Thursday, January 31, 2013

#212 John Stearns - New York Mets

This is a nice picture of John Stearns in his catching gear on his 8th Topps card.  The low bleachers in the background indicate a spring training location. 

Player:  John Stearns was drafted 2nd overall by the Phillies  in the '73 draft and went one for two in a September debut in '74.   Blocked by Bob Boone, Stearns got his break when the Phils traded him away to the Mets in the Tug McGraw deal.  With the Mets, Stearns backed up veteran Jerry Grote and saw action in 91 games over the '75 and '76 seasons batting .189 and .262. 
Stearns was the Mets everyday catcher for the next three years and also saw time at first and third base.  Over that span he batted .252/.347/.387 and averaged a dozen homers a year.  A natural athlete with good speed Stearns set a National League record (since broken by J.Kendall) for stolen bases by a catcher with 25.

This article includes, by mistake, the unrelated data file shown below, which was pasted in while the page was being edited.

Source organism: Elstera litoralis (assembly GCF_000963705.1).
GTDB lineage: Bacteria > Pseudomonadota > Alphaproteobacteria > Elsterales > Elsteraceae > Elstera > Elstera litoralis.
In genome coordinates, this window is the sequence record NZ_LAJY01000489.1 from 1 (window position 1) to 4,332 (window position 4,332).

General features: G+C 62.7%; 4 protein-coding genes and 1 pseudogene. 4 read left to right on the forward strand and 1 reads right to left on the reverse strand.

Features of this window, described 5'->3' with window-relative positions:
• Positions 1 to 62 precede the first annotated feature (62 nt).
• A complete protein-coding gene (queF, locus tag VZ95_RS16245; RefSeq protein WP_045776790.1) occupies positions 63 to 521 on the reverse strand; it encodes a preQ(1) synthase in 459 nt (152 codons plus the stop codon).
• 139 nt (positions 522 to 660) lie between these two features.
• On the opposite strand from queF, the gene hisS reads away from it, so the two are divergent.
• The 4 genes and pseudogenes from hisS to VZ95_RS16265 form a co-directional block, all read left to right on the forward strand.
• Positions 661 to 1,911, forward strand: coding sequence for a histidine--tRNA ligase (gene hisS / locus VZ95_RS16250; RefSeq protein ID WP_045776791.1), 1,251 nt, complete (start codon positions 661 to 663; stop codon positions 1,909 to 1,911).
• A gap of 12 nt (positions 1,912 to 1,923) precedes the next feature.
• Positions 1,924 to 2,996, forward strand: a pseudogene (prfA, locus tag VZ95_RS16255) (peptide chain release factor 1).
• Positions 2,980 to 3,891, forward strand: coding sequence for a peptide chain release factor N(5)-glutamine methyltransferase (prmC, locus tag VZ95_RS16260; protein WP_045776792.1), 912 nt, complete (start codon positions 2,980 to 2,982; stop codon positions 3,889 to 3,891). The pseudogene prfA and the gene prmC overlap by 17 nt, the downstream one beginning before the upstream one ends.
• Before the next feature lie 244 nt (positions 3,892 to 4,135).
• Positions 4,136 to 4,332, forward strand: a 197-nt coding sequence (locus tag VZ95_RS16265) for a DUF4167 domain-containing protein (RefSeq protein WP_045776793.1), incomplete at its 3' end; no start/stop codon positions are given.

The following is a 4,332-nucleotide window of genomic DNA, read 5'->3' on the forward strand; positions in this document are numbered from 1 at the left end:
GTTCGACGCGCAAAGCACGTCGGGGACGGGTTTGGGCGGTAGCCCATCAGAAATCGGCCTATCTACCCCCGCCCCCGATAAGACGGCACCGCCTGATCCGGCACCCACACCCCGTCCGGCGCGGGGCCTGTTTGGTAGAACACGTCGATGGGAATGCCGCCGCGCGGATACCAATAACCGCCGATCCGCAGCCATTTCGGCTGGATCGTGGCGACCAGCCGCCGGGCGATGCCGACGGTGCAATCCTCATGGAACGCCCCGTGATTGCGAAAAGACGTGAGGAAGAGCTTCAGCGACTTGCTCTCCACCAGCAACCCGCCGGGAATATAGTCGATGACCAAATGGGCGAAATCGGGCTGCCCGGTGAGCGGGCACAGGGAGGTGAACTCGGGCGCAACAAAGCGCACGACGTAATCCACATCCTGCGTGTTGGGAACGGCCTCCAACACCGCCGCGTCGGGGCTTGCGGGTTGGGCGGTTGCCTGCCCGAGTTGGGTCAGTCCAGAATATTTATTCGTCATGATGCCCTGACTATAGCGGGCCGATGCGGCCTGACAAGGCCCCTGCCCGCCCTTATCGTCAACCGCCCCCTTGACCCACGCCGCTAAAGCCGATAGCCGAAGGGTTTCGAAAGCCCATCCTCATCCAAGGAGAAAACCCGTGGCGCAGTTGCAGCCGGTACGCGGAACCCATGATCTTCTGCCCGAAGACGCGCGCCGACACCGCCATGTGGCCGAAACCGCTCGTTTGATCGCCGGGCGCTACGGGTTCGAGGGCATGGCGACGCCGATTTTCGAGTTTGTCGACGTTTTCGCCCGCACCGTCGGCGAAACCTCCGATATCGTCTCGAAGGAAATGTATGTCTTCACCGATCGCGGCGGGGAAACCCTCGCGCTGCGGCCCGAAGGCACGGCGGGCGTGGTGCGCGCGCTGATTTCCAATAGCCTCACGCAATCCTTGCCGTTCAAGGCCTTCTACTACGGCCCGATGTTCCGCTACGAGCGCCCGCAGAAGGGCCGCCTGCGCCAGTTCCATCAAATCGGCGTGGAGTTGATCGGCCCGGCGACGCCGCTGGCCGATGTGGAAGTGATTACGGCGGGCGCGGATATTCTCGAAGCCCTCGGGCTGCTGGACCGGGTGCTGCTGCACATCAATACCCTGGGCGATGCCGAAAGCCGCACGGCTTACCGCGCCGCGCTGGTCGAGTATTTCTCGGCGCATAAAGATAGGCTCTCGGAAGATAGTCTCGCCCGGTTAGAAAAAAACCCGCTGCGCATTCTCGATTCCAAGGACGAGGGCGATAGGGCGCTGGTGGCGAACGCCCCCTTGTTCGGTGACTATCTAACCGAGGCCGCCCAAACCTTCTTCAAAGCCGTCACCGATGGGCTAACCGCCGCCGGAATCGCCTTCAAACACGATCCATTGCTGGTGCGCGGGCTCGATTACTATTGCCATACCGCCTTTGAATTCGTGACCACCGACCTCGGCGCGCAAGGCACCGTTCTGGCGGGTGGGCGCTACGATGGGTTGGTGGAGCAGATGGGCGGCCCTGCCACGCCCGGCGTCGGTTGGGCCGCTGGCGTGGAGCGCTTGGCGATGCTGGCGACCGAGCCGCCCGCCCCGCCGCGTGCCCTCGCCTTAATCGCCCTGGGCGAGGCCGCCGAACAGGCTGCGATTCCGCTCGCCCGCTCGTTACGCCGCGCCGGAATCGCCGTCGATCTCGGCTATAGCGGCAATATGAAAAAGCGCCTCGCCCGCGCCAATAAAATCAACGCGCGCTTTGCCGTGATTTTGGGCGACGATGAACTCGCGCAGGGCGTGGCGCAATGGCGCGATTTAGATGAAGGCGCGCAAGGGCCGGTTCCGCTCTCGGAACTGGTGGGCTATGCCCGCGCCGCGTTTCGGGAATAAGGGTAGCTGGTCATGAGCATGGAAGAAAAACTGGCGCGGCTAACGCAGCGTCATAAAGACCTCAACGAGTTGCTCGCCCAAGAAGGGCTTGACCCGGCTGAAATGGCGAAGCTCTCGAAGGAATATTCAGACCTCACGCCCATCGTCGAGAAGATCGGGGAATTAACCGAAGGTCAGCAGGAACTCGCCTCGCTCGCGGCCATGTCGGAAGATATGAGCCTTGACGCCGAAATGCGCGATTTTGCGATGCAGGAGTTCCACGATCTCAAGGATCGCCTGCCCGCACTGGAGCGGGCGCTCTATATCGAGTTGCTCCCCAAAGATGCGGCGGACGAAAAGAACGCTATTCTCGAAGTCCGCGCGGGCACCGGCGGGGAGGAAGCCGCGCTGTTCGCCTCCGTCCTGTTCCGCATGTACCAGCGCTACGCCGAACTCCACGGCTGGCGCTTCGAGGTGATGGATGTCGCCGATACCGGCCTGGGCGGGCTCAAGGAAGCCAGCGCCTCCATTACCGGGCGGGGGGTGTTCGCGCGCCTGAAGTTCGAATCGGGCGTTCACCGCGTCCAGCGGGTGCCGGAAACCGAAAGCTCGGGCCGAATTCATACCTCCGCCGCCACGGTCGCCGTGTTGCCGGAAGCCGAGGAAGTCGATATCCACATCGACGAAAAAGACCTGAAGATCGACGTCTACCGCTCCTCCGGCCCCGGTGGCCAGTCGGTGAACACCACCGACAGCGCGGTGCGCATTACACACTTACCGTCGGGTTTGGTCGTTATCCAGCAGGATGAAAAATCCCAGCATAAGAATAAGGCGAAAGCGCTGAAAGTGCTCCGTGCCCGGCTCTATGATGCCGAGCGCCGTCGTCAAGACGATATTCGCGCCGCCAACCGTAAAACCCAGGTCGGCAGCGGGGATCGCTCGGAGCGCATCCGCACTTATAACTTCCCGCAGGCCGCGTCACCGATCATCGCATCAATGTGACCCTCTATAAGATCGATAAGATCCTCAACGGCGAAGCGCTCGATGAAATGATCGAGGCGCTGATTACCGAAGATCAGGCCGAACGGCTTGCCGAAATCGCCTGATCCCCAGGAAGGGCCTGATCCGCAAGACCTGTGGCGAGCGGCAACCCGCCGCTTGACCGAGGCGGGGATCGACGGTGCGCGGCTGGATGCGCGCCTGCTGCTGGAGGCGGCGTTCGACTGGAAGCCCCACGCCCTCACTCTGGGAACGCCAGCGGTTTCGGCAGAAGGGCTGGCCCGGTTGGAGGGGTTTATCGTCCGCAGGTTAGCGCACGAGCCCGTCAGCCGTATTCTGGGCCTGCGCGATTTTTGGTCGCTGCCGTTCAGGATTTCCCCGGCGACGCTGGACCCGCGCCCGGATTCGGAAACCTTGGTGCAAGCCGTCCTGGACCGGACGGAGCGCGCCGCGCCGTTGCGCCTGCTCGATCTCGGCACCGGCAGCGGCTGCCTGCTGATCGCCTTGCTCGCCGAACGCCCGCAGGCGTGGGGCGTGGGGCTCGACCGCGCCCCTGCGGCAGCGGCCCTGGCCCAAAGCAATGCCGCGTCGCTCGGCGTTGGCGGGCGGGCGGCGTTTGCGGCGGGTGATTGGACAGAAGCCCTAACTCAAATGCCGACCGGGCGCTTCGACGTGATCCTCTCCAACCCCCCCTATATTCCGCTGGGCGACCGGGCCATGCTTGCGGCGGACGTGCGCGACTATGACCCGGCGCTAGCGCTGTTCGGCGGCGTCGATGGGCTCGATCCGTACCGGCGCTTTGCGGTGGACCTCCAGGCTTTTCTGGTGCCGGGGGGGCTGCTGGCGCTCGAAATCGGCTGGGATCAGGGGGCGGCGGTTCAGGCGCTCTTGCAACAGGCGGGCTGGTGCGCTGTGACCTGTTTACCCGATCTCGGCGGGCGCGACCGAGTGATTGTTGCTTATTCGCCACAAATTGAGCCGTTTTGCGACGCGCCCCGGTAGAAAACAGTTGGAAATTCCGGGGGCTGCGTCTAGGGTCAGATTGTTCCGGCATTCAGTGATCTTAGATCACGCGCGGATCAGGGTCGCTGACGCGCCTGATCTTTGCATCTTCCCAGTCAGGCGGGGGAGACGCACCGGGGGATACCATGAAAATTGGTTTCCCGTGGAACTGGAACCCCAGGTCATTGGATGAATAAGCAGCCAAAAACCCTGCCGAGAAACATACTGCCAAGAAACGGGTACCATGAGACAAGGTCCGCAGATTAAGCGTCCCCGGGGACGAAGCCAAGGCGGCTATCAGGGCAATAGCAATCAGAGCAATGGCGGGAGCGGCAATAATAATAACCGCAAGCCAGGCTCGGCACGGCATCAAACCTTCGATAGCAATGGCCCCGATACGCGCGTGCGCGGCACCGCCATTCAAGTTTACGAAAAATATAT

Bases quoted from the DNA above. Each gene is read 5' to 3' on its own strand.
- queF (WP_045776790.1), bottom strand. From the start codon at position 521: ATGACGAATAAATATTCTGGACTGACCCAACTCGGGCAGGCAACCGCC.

Beset by injuries, Stearns never made it back to full-time starter status and averaged just 90 games over the '80-'82 seasons.  He also changed his approach at the plate and became more of a slap hitter hitting just 5 HR over the three year span.  His average jumped up to .285, .271, and .293 and he made his 4th and final All-Star team in '82.
A gimpy throwing elbow limited Stearns to just 12 games over the '83-'84 seasons.  A comeback at AAA Denver as a firstbaseman in '85 never got him back to the majors and he retired at age 33.